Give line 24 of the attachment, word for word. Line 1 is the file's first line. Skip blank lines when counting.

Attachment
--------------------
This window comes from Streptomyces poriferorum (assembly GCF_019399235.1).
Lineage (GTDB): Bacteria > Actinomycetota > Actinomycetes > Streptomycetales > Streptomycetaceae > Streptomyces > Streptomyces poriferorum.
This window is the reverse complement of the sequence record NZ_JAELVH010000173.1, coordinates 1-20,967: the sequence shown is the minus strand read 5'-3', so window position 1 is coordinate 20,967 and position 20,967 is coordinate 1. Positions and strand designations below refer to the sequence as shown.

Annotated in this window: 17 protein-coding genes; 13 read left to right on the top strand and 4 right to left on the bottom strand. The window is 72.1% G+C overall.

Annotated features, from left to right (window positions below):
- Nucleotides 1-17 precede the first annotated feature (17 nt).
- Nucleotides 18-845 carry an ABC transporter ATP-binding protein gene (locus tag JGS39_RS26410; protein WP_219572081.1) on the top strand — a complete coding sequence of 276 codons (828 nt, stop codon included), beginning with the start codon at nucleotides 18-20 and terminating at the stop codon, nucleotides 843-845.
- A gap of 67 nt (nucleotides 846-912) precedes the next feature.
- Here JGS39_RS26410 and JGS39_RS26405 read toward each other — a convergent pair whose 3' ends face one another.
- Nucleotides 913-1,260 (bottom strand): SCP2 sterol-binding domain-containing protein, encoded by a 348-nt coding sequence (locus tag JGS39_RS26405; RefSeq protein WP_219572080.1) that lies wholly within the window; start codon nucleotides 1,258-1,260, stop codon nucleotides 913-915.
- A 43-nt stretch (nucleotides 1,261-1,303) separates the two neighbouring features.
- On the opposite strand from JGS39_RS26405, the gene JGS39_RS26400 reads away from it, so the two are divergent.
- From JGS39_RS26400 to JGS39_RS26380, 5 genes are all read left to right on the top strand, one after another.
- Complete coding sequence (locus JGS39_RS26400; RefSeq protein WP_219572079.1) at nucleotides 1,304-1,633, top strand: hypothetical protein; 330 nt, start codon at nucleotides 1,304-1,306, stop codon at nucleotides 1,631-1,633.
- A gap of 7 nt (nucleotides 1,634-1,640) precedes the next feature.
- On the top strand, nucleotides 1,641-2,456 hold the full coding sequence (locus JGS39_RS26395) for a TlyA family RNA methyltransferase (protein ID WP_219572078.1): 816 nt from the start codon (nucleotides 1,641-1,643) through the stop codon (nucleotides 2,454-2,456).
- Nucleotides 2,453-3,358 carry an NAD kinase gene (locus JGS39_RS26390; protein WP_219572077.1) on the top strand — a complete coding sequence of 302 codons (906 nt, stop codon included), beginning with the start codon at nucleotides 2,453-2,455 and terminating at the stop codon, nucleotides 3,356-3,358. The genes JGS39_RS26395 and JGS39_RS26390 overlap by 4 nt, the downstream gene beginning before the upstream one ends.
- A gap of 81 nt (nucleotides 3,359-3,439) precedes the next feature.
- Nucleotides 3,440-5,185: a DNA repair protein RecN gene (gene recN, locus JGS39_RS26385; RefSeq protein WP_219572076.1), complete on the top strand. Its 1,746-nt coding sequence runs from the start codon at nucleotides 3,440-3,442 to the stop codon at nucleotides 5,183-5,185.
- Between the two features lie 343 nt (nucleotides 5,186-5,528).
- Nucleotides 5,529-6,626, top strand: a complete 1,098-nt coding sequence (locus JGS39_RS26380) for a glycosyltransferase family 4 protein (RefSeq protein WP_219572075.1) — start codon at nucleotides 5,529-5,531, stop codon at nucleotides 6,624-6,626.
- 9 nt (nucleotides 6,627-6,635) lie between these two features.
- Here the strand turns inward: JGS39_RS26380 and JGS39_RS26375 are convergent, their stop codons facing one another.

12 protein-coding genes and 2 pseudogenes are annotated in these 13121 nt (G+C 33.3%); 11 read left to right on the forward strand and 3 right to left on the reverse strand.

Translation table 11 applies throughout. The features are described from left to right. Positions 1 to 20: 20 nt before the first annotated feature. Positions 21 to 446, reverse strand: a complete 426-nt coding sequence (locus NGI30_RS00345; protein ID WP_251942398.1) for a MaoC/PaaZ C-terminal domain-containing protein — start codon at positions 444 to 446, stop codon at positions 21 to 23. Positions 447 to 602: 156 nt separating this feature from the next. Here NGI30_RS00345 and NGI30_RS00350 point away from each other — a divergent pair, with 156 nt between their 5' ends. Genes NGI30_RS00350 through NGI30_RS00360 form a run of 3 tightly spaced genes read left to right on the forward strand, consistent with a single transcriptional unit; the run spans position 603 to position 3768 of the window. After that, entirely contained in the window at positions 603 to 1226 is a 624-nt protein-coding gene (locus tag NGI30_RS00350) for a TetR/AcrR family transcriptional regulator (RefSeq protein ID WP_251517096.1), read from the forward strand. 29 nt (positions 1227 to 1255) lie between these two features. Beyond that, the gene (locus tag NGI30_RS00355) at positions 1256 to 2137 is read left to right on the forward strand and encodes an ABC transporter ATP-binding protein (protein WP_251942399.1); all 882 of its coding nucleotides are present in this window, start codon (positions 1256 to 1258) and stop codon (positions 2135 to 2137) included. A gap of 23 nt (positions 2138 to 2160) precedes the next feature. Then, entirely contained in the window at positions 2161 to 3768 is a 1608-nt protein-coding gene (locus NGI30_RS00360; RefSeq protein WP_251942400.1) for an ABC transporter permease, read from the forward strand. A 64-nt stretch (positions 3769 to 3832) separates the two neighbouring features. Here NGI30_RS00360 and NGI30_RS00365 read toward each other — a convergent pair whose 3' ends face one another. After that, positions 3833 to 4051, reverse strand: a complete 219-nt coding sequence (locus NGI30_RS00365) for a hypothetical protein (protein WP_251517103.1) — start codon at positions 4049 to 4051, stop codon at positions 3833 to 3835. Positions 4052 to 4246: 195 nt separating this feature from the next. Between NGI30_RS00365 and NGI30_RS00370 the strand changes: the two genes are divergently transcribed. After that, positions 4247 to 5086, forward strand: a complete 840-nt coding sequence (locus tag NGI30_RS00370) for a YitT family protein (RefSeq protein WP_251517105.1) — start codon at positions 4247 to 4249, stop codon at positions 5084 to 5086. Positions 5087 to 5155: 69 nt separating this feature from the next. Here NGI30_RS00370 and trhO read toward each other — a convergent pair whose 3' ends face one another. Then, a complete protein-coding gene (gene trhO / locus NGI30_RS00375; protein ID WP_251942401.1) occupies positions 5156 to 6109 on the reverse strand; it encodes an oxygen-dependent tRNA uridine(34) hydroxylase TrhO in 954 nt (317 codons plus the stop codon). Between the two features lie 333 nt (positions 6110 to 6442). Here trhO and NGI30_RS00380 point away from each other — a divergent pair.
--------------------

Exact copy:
12 protein-coding genes and 2 pseudogenes are annotated in these 13121 nt (G+C 33.3%); 11 read left to right on the forward strand and 3 right to left on the reverse strand.